More than 2,000 people turned out for an energetic, and sometimes hostile, town hall meeting hosted by Rep. Greg Walden in Bend Thursday evening.
Oregon’s only Republican congressman fielded questions on everything from health care to background checks for gun buyers, to his alignment with President Trump. Walden scheduled the meeting in Bend after getting heat for not hosting a town hall in the largest city in his district since 2013.
Bend is a blue island of Democratic majority in a sea of Walden’s mostly red district, and the largely left-leaning crowd quickly erupted with boos, chants, hisses or cheers at Walden’s responses to statements from constituents.
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At times, people who stood up to ask questions barely uttered a word or two — such as “climate change” or “public lands”— before being cut off by cheering and stomping or boos. Walden was frequently interrupted by shouting. His town halls earlier this week in the Columbia River Gorge were similarly crowded.
Walden responded calmly, asking the audience to be respectful and let speakers get their questions out.
“You’re starting to sound like Congress,” Walden said, repeating a line he had used earlier in the week during a similarly unruly moment.
Health care was a prominent major topic for many.
“Why do you want to do away with the Affordable Care Act?” asked one young woman.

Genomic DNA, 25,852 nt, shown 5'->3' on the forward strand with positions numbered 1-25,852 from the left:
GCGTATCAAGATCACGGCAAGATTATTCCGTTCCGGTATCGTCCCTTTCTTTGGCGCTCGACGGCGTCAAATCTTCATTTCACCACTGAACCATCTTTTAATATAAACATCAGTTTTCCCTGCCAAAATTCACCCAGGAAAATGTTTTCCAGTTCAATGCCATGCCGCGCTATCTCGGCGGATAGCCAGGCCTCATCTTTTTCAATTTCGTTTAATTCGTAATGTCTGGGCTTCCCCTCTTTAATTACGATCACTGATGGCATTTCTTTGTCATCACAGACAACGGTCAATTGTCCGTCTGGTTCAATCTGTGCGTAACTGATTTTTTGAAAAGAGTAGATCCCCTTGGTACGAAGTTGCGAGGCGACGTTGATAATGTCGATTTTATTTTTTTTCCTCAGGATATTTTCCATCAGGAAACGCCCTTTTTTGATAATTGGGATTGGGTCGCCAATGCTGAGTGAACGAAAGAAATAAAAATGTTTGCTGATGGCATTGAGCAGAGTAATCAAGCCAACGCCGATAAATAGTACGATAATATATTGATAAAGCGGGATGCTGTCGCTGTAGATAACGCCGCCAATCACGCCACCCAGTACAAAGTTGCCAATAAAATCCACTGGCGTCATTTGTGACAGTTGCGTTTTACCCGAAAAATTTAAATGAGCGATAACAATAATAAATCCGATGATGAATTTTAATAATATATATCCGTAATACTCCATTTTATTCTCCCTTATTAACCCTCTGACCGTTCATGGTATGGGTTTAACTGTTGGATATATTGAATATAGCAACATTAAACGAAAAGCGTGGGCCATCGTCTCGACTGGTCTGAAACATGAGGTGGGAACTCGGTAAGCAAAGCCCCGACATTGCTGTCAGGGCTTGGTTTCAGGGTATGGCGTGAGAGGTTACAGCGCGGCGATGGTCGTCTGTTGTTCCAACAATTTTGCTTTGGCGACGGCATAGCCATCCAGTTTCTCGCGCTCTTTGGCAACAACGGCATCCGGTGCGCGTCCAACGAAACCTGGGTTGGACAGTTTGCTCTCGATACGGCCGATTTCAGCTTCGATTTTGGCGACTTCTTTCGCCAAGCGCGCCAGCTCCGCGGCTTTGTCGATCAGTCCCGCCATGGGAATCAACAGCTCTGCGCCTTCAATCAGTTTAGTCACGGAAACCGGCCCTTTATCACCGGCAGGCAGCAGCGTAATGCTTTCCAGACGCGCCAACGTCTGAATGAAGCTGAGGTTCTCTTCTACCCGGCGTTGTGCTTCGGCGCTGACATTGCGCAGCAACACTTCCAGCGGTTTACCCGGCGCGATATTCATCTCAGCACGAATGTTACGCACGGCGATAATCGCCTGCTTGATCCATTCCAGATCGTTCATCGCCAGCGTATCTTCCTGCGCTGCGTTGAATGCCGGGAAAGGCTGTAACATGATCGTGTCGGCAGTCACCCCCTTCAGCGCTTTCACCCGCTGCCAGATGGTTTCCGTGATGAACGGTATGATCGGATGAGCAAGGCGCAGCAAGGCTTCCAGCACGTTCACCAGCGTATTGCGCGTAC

Walden was a key author of the Republican bill written to replace Obamacare. The bill was pulled in Congress earlier this year when it was obvious Republicans did not have enough votes for it to pass.
Walden pointed out all of the elements of the ACA that he supported retaining, such as protections for people with preexisting conditions and allowing young people to remain on their parent’s plan until the age of 26. But Walden said the health care system under Obama had major problems.
“I want to fix it, so it will work,” he said.
One supporter thanked Walden for his position in support of immigration reform.
“I believe illegals need to leave this country,” said a man, who was in a wheelchair and identified as a veteran.
The crowd responded with eruptive applause when Bend resident Aimee Metcalf asked Walden to distance himself from Trump and his policies.
“What is happening with our president is not normal,” she said, referring to Trump’s relationship with Russia. “You know it.”
Walden suggested there are many places where he disagrees with the president. When asked why the congressman does not press Trump to release his tax information, he said, “Every one of us has a right to protect our tax returns.”
“Boo!” the crowd shouted, with many holding up red signs that said, “DISAGREE.” A handful of people clapped, and one supporter held a sign that said, “Thank You Walden.”
The environment and public lands also loomed large in the talk.
“Why have you not stood up to the Trump administration’s anti-environment actions?” asked one man.
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“E-P-A! E-P-A!” the crowd began chanting.
One woman asked if the congressman saw any end to the partisanship in Washington.
“What you don’t see is how much we do work together,” Walden said. “Some things we disagree on, but there’s a lot that we work together on in Congress.”
Walden’s responses were at times technical and specific, referring to his voting record on specific legislation.
His staff displayed slides on a 20-foot screen at the front of the high school gym with bullet points about health care, veterans affairs or other issues as they came up.
The meeting was slated to last an hour but it went on for two. Many in the crowd thanked Walden for coming to Bend and responding to such an energetic crowd.
“Democracy in action,” Walden said.